While the Greeks typically regarded and approached their gods as individuals, there were some who could also be addressed in the aggregate–as a group. One such group was the Graces, or Charites/Kharites.
As a group, the goddesses are concerned with many of the delightful and pleasant things in life: beauty, feasts and festivals, parties and celebrations. The Graces are daughters (according to Hesiod and other sources) of Zeus and the sea nymph Eurynome; they are companions of Aphrodite. The goddesses are name Aglaia, Euphrosyne, and Thaleia/Thalia (not to be confused with the similarly-named Muse of comedy).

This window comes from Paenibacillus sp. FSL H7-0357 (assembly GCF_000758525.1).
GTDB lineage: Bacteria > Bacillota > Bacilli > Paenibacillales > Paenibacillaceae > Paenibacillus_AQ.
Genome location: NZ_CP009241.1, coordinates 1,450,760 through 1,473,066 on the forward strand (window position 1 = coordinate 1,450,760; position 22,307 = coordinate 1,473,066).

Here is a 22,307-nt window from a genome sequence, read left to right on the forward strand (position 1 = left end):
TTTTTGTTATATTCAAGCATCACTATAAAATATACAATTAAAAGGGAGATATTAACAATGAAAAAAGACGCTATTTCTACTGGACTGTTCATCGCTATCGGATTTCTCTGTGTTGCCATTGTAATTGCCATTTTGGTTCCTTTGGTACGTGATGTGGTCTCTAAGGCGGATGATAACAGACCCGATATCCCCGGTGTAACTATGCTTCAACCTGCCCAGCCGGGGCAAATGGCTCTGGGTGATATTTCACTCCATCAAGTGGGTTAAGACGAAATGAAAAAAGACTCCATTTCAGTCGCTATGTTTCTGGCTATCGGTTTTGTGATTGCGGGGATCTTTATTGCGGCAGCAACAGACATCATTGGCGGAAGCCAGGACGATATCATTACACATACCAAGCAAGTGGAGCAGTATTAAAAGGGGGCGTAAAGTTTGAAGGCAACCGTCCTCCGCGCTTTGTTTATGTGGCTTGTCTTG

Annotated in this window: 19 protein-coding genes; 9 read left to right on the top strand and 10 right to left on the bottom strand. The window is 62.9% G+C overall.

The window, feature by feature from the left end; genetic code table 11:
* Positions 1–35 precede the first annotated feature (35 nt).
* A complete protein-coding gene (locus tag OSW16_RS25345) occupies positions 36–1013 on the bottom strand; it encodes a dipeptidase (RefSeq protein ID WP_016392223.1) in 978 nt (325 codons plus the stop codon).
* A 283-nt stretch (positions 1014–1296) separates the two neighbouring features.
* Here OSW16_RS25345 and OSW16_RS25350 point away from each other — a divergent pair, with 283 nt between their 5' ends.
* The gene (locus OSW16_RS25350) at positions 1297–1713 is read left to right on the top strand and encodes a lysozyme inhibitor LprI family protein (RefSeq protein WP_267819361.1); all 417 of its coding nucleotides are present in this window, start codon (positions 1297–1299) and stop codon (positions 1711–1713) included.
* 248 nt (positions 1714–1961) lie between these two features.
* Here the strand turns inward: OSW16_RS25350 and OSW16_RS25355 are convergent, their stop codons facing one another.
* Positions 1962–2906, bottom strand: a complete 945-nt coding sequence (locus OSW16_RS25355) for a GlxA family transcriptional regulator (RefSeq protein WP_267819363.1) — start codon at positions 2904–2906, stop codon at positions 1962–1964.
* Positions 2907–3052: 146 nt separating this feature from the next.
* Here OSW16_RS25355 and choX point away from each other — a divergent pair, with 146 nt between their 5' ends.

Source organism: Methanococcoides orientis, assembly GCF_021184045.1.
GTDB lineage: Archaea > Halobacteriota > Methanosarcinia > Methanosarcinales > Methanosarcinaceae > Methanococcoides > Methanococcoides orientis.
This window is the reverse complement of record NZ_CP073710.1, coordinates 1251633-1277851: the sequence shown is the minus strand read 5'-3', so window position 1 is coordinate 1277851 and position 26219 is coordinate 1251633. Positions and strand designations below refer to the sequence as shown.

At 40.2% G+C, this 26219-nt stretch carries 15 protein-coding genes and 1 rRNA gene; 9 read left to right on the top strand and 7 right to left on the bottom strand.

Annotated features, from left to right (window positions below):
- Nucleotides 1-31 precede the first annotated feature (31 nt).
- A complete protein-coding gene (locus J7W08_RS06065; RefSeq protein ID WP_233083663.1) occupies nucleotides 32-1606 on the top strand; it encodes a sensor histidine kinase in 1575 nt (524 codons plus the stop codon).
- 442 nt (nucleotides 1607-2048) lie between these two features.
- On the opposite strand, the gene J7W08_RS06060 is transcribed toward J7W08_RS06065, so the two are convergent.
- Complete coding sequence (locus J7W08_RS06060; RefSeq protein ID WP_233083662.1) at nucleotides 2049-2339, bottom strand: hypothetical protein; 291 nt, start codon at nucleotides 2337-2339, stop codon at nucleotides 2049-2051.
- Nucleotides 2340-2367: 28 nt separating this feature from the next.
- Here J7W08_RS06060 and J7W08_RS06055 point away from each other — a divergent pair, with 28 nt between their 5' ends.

Aglaia, goddess of beauty, is the youngest of the three sisters. In myth she is known as the wife of the blacksmith-god Hephaistos (Hephaestus), and the mother of four goddesses known as the “younger Graces”: Euthenia, Eukleia, Eupheme and Philophrosyne.
Euphrosyne is the goddess of joy, laughter and good cheer.
Thaleia is concerned with festivals and feasts, rich entertainments and banquets.
The image of the Three Graces is still well known, even by those who are unfamiliar with the goddesses themselves–three maidens, dancing together in a ring, arm in arm, naked or clad only in light drapery, often in an outdoor setting.